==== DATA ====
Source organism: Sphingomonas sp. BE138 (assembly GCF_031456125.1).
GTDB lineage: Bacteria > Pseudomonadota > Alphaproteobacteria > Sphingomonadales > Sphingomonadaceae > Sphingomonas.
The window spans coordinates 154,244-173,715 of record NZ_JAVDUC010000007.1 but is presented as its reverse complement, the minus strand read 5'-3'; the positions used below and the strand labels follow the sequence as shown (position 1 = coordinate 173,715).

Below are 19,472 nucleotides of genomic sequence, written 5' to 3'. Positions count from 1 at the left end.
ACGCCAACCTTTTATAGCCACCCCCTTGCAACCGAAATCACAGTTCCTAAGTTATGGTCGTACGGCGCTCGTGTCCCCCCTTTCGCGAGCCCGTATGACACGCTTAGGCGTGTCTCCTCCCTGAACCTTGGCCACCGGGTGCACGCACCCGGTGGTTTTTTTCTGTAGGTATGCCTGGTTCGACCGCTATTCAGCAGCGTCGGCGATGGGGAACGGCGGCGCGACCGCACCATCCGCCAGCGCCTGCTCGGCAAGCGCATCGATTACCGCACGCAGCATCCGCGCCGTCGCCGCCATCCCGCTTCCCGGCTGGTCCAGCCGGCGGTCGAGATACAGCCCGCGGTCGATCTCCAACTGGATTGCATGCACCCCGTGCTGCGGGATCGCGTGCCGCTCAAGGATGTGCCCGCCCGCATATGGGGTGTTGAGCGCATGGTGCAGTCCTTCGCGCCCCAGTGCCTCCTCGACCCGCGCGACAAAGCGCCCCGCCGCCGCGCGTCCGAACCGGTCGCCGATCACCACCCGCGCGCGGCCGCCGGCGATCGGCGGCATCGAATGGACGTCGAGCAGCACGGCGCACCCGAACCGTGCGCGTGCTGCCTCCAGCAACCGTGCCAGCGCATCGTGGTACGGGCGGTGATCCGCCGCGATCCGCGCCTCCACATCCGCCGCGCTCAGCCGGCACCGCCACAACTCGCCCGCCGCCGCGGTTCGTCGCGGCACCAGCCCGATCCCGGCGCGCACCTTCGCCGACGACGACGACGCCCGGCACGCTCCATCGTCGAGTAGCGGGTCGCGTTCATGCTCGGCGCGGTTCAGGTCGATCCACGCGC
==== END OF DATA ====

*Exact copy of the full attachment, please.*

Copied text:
Source organism: Sphingomonas sp. BE138 (assembly GCF_031456125.1).
GTDB lineage: Bacteria > Pseudomonadota > Alphaproteobacteria > Sphingomonadales > Sphingomonadaceae > Sphingomonas.
The window spans coordinates 154,244-173,715 of record NZ_JAVDUC010000007.1 but is presented as its reverse complement, the minus strand read 5'-3'; the positions used below and the strand labels follow the sequence as shown (position 1 = coordinate 173,715).

Below are 19,472 nucleotides of genomic sequence, written 5' to 3'. Positions count from 1 at the left end.
ACGCCAACCTTTTATAGCCACCCCCTTGCAACCGAAATCACAGTTCCTAAGTTATGGTCGTACGGCGCTCGTGTCCCCCCTTTCGCGAGCCCGTATGACACGCTTAGGCGTGTCTCCTCCCTGAACCTTGGCCACCGGGTGCACGCACCCGGTGGTTTTTTTCTGTAGGTATGCCTGGTTCGACCGCTATTCAGCAGCGTCGGCGATGGGGAACGGCGGCGCGACCGCACCATCCGCCAGCGCCTGCTCGGCAAGCGCATCGATTACCGCACGCAGCATCCGCGCCGTCGCCGCCATCCCGCTTCCCGGCTGGTCCAGCCGGCGGTCGAGATACAGCCCGCGGTCGATCTCCAACTGGATTGCATGCACCCCGTGCTGCGGGATCGCGTGCCGCTCAAGGATGTGCCCGCCCGCATATGGGGTGTTGAGCGCATGGTGCAGTCCTTCGCGCCCCAGTGCCTCCTCGACCCGCGCGACAAAGCGCCCCGCCGCCGCGCGTCCGAACCGGTCGCCGATCACCACCCGCGCGCGGCCGCCGGCGATCGGCGGCATCGAATGGACGTCGAGCAGCACGGCGCACCCGAACCGTGCGCGTGCTGCCTCCAGCAACCGTGCCAGCGCATCGTGGTACGGGCGGTGATCCGCCGCGATCCGCGCCTCCACATCCGCCGCGCTCAGCCGGCACCGCCACAACTCGCCCGCCGCCGCGGTTCGTCGCGGCACCAGCCCGATCCCGGCGCGCACCTTCGCCGACGACGACGACGCCCGGCACGCTCCATCGTCGAGTAGCGGGTCGCGTTCATGCTCGGCGCGGTTCAGGTCGATCCACGCGC